Stepping into another worker’s shoes

I recently had the opportunity to accompany Bianca, one of our tenancy workers, to the Tenancy Tribunal. A client had accumulated substantial rental arrears and was refusing to engage with Bonnie’s.

On the way over, I discovered that the client was someone with whom I had formed a good connection. I had completed the intake with her some months ago and remembered that she was in a dire position as she was in temporary accommodation. She had been warm and engaging and was very appreciative of being housed by Bonnie’s. I was also aware that the family had suffered ongoing challenges this past year.

Upon arriving, Bianca briefed me about the procedures and the terminology used in the tribunal. A Member (or an arbitrator) is appointed; their role is to make decisions after a short mediation process. While sitting in the room, I felt quite tense – there was a feeling of angst in the air. Small groups of people sat around looking guarded, each carrying papers and dressed a little more formally than usual.

The client entered, noticed us and briefly smiled. Upon starting, the member asked if we were all willing to go into another room to conduct mediation: everyone obliged. Bianca had all the necessary documentation in her hands. This was vital as she was required to provide all the payments and dates that were relevant to the tenancy.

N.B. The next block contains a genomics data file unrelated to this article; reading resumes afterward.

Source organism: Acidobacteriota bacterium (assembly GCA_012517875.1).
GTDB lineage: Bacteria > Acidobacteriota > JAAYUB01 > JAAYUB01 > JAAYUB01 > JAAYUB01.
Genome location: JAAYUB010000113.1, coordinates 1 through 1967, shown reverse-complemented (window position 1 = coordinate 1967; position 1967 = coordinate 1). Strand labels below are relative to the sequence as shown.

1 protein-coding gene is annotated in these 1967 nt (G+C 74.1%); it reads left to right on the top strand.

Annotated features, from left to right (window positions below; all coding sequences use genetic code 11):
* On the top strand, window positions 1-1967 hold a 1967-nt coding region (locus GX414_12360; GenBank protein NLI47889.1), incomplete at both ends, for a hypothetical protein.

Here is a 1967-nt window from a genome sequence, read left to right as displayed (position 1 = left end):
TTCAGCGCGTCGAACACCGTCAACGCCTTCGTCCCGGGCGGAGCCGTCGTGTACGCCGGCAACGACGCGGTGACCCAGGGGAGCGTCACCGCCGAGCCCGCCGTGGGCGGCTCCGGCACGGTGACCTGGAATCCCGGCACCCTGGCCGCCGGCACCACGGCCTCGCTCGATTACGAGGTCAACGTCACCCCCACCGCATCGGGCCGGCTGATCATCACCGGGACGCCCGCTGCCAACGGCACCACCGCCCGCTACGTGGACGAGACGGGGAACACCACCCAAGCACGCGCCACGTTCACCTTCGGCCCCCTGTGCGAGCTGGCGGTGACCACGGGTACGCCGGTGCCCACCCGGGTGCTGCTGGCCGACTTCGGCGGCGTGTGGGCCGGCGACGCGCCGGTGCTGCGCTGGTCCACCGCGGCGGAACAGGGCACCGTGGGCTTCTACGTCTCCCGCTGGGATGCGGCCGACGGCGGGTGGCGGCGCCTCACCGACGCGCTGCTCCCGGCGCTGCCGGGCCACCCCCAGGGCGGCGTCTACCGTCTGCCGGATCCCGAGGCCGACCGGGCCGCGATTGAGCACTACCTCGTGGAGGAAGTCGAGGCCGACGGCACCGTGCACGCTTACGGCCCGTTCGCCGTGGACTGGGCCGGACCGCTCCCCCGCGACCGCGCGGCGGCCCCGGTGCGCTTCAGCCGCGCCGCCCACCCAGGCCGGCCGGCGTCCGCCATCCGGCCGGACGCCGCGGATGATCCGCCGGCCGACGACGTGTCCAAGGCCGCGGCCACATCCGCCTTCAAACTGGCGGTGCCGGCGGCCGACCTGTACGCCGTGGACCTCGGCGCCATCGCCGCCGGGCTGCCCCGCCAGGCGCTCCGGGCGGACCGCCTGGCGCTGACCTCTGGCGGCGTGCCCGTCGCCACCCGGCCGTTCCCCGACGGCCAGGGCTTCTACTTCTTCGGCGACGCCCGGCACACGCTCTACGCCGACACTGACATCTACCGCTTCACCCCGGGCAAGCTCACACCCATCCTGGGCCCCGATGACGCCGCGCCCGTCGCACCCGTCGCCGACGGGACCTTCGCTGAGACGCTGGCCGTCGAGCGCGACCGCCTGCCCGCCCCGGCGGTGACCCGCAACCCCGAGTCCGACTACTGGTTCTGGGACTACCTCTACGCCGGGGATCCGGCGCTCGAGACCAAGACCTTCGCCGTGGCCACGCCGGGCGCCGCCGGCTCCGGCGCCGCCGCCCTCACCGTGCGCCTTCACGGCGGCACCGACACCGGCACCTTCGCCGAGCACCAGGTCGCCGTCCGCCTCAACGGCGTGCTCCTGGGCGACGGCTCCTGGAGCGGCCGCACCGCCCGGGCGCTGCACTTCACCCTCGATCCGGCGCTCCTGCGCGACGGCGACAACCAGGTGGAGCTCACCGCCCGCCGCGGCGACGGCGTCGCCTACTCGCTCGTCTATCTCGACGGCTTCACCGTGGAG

The client appeared very anxious as she realised that she could face eviction. It was very difficult for me to see her so overwhelmed; I couldn’t help but feel concerned. In mediation, Bianca was able to state valid reasons for eviction yet also expressed kindness and flexibility towards her. I felt stressed and anxious during this process, finding it hard to be in the middle of this conflicted situation. I could see that Bianca was willing to negotiate with the client for her and her family’s best outcome but she also remained firm when necessary. This was quite a skill as at times the client became defensive.

I started to understand the complexity of the tenancy role; preparing leases, lease signing and property maintenance is a core part of the role as well as having to follow tenancy laws and procedures and having to be up-to-date with any changes. It all seemed a bit daunting.

Maintaining a tenancy can be problematic for many clients for varied reasons. Tenancy workers have to develop skills and connections with clients, to create a good working relationship throughout the tenancy. They must also be trauma-informed and have an understanding of why some clients choose not to engage even when it could be detrimental to their tenancy.

Observing Bianca, I witnessed her kindness and compassion in how she treated the client. It’s what allowed the client to trust and to work with Bianca, to achieve a fair and reasonable outcome for all. I was relieved.

I was happy to return to the office and even happier to return to my role. I came back to Bonnie’s feeling a much greater appreciation for Bianca and the tenancy team and the work that they do. What champions!

Written by Alison D. Photo by Claire Anderson on Unsplash

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